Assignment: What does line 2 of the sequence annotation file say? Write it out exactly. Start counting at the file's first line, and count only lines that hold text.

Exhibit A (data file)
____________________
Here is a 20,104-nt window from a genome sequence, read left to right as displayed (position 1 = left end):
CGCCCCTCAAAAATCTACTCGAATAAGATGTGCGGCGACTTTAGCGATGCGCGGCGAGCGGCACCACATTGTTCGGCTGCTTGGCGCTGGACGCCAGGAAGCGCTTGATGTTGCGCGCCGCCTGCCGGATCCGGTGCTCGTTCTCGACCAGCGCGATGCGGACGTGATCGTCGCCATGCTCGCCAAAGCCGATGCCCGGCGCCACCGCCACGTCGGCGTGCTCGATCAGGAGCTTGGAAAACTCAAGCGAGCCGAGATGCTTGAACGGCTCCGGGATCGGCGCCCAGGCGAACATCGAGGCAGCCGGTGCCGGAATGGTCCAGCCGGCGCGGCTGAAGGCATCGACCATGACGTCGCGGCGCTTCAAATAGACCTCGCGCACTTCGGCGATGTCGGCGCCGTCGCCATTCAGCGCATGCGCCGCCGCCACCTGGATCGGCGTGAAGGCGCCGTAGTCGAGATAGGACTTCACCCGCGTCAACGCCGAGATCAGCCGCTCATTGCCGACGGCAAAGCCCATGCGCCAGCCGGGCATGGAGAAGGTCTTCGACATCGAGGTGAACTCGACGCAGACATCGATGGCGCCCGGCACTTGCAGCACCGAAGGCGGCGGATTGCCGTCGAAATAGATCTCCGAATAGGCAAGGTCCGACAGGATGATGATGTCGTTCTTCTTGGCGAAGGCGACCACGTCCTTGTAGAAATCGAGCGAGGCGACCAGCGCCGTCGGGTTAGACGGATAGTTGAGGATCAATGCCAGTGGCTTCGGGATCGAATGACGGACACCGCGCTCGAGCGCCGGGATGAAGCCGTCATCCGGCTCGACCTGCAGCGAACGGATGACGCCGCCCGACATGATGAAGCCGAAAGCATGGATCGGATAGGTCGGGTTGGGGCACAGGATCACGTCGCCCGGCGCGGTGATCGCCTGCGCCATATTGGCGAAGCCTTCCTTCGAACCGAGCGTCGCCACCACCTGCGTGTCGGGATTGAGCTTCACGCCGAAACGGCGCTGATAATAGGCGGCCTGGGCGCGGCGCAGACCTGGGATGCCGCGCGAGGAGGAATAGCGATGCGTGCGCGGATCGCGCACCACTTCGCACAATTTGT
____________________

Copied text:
CGCCCCTCAAAAATCTACTCGAATAAGATGTGCGGCGACTTTAGCGATGCGCGGCGAGCGGCACCACATTGTTCGGCTGCTTGGCGCTGGACGCCAGGAAGCGCTTGATGTTGCGCGCCGCCTGCCGGATCCGGTGCTCGTTCTCGACCAGCGCGATGCGGACGTGATCGTCGCCATGCTCGCCAAAGCCGATGCCCGGCGCCACCGCCACGTCGGCGTGCTCGATCAGGAGCTTGGAAAACTCAAGCGAGCCGAGATGCTTGAACGGCTCCGGGATCGGCGCCCAGGCGAACATCGAGGCAGCCGGTGCCGGAATGGTCCAGCCGGCGCGGCTGAAGGCATCGACCATGACGTCGCGGCGCTTCAAATAGACCTCGCGCACTTCGGCGATGTCGGCGCCGTCGCCATTCAGCGCATGCGCCGCCGCCACCTGGATCGGCGTGAAGGCGCCGTAGTCGAGATAGGACTTCACCCGCGTCAACGCCGAGATCAGCCGCTCATTGCCGACGGCAAAGCCCATGCGCCAGCCGGGCATGGAGAAGGTCTTCGACATCGAGGTGAACTCGACGCAGACATCGATGGCGCCCGGCACTTGCAGCACCGAAGGCGGCGGATTGCCGTCGAAATAGATCTCCGAATAGGCAAGGTCCGACAGGATGATGATGTCGTTCTTCTTGGCGAAGGCGACCACGTCCTTGTAGAAATCGAGCGAGGCGACCAGCGCCGTCGGGTTAGACGGATAGTTGAGGATCAATGCCAGTGGCTTCGGGATCGAATGACGGACACCGCGCTCGAGCGCCGGGATGAAGCCGTCATCCGGCTCGACCTGCAGCGAACGGATGACGCCGCCCGACATGATGAAGCCGAAAGCATGGATCGGATAGGTCGGGTTGGGGCACAGGATCACGTCGCCCGGCGCGGTGATCGCCTGCGCCATATTGGCGAAGCCTTCCTTCGAACCGAGCGTCGCCACCACCTGCGTGTCGGGATTGAGCTTCACGCCGAAACGGCGCTGATAATAGGCGGCCTGGGCGCGGCGCAGACCTGGGATGCCGCGCGAGGAGGAATAGCGATGCGTGCGCGGATCGCGCACCACTTCGCACAATTTGT